Indonesia's presidential frontrunner picks running mate

Indonesian presidential candidate Joko "Jokowi" Widodo (L) and his vice presidential running mate Jusuf Kalla shake hands during an event declaring their bid in the upcoming July 9 election, in Jakarta, 19 May 2014 Mr Widodo, left, served as a mayor of a small town before becoming governor of Jakarta

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The frontrunner in Indonesia's upcoming presidential election has chosen a former vice-president as his running mate.

Joko Widodo - also known as Jokowi - of the Indonesian Democratic Party of Struggle (PDI-P) announced his partnership with Jusuf Kalla on Monday.

Mr Widodo was elected as Jakarta governor in 2012 and is seen as a favourite for the 9 July election.

Former General Prabowo Subianto is standing against him.

Mr Kalla, 72, seen as a popular senior politician, was vice-president under President Susilo Bambang-Yudhoyono from 2004 to 2009. He has been serving as head of the Indonesian Red Cross since leaving office.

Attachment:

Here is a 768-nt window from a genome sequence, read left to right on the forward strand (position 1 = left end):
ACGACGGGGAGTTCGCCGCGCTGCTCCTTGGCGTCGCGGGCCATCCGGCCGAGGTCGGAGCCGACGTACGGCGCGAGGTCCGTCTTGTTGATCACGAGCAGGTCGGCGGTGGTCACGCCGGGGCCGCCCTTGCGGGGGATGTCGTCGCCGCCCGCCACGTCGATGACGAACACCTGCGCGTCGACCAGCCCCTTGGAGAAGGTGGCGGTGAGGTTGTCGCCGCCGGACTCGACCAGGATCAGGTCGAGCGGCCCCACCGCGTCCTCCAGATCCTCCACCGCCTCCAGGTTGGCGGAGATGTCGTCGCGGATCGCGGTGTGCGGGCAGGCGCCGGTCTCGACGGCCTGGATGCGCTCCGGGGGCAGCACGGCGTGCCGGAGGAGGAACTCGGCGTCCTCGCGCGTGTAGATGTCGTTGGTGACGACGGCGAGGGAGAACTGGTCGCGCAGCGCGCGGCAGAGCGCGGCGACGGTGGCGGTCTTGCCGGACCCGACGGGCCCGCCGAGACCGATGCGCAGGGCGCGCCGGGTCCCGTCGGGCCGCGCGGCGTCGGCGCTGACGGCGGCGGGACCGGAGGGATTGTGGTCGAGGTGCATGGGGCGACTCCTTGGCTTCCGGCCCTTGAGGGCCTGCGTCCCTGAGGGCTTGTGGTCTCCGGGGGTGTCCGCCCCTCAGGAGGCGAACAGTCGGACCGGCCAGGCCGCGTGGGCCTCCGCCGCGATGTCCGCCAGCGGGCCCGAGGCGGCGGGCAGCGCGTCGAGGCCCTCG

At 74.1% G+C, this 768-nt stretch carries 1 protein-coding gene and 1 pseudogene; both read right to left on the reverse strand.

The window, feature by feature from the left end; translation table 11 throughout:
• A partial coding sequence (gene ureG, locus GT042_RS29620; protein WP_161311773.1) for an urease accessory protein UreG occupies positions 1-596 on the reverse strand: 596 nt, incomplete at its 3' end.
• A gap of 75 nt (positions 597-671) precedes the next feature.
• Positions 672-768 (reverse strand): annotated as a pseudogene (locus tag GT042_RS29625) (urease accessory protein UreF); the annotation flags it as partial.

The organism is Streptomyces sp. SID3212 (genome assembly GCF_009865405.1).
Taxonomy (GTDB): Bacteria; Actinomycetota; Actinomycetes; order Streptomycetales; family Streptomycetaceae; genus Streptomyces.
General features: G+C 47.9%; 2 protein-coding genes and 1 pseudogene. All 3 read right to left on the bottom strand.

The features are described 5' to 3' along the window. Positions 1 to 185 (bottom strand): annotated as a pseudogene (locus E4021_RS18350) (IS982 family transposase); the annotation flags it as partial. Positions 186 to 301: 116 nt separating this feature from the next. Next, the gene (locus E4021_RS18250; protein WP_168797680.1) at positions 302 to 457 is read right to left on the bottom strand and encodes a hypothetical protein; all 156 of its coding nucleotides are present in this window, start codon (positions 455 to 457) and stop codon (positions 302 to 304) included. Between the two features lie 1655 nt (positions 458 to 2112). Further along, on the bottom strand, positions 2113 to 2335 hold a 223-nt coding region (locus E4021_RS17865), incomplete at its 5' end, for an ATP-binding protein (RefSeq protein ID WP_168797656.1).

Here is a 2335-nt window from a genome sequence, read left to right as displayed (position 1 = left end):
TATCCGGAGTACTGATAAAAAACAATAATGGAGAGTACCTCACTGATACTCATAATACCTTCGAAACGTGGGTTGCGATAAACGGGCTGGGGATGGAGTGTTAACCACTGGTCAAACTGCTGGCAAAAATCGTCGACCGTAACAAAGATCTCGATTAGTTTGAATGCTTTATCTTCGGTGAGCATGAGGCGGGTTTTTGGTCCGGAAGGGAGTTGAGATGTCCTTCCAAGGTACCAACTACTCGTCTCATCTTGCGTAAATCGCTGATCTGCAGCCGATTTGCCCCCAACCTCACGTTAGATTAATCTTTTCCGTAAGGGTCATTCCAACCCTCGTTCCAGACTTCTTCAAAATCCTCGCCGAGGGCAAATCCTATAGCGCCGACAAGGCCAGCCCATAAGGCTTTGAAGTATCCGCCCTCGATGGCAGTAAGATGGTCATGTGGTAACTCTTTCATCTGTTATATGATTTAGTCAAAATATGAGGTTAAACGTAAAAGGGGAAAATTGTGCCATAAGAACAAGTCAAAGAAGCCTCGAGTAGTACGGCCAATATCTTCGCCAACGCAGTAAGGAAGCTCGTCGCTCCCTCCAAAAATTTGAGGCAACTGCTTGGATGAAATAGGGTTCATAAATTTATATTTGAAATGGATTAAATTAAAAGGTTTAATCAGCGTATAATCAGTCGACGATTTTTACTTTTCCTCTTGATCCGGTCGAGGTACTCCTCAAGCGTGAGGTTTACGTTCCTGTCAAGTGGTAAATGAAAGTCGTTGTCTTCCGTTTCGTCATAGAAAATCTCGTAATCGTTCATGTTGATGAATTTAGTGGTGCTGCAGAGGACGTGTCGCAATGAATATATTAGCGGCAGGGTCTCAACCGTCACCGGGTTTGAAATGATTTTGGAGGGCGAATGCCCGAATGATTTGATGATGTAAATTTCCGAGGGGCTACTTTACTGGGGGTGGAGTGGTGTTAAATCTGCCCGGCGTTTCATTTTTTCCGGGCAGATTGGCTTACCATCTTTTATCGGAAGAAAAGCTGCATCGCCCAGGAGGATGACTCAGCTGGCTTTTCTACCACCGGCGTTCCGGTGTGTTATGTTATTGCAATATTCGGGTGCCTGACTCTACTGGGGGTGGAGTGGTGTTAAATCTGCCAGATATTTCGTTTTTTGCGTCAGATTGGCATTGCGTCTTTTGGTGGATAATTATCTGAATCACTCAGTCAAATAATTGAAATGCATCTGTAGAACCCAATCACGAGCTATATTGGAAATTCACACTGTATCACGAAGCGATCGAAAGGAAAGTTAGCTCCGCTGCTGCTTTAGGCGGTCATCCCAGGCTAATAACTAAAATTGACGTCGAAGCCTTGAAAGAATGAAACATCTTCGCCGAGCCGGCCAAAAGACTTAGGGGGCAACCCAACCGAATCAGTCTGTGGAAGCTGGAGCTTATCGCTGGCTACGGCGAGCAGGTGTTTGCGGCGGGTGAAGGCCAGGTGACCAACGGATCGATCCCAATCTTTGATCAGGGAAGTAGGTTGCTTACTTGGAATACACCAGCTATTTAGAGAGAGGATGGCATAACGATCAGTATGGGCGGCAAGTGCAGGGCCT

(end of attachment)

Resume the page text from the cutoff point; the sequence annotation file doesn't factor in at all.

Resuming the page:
Mr Kalla, from the Golkar party, said on Monday he was "grateful" to be chosen and was hopeful that their success would bring "greatness and prosperity of the nation".

Voters in Indonesia are calling for change

However, in a surprising development, Golkar officials announced on Monday that they were backing Mr Subianto.

Mr Widodo, who served as a mayor of a small town before becoming governor of Jakarta, has proved a hit with voters because of an approachable and down-to-earth image.

Critics, however, say that his policies and vision as a future president remain unclear, says the BBC's Alice Budisatrijo in Jakarta.

On the other hand, Mr Subianto, from the Gerindra party, has been accused of human rights abuses in the past. But he has since reinvented his reputation as head of the farmers' union and a fiery campaigner for the poor, our correspondent adds.

Mr Subianto has said Hatta Rajasa, a former economics minister, will be standing with him.

The candidates are due to register with the election commission by 20 May.

The announcements followed parliamentary polls in April which determined which parties could field candidates in the presidential election.

Mr Jokowi's PDI-P failed to secure 20% of the seats in parliament or 25% of the total vote, so it has had to form a coalition with other parties to nominate him for the presidency.

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